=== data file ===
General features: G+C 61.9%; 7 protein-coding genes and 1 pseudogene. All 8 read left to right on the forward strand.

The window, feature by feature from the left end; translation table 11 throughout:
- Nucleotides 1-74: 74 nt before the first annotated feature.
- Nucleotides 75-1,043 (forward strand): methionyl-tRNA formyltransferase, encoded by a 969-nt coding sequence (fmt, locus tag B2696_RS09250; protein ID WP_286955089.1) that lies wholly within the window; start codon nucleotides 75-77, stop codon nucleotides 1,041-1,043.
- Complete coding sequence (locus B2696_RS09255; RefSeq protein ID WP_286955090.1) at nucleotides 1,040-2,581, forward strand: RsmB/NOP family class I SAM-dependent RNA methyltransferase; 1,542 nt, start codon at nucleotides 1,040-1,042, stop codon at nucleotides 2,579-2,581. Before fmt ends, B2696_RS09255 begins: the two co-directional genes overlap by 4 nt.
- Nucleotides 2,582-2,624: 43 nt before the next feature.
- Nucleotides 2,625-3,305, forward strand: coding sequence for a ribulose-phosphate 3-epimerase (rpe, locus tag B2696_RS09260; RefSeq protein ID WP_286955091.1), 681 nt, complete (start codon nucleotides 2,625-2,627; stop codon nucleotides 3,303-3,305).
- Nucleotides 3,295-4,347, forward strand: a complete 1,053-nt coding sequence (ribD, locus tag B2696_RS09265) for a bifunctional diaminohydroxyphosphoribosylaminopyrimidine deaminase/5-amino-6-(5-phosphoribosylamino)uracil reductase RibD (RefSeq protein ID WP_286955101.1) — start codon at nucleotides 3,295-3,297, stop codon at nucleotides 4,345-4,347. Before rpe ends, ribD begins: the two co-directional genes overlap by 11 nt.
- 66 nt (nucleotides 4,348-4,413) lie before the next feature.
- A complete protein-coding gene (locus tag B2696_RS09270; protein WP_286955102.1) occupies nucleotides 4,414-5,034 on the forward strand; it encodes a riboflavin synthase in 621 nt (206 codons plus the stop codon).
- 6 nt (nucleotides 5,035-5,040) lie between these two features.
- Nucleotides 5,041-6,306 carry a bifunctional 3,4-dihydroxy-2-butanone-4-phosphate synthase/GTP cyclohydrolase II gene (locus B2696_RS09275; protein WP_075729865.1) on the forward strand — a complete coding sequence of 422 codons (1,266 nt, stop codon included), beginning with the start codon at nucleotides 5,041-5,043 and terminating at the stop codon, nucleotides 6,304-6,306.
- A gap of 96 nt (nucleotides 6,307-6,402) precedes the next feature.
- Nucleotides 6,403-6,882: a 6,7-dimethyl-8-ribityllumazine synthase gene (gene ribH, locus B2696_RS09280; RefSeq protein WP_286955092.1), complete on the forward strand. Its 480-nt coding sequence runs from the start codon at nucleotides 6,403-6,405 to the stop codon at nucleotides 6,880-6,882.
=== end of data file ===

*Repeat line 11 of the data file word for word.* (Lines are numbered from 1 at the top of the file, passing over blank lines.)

- 6 nt (nucleotides 5,035-5,040) lie between these two features.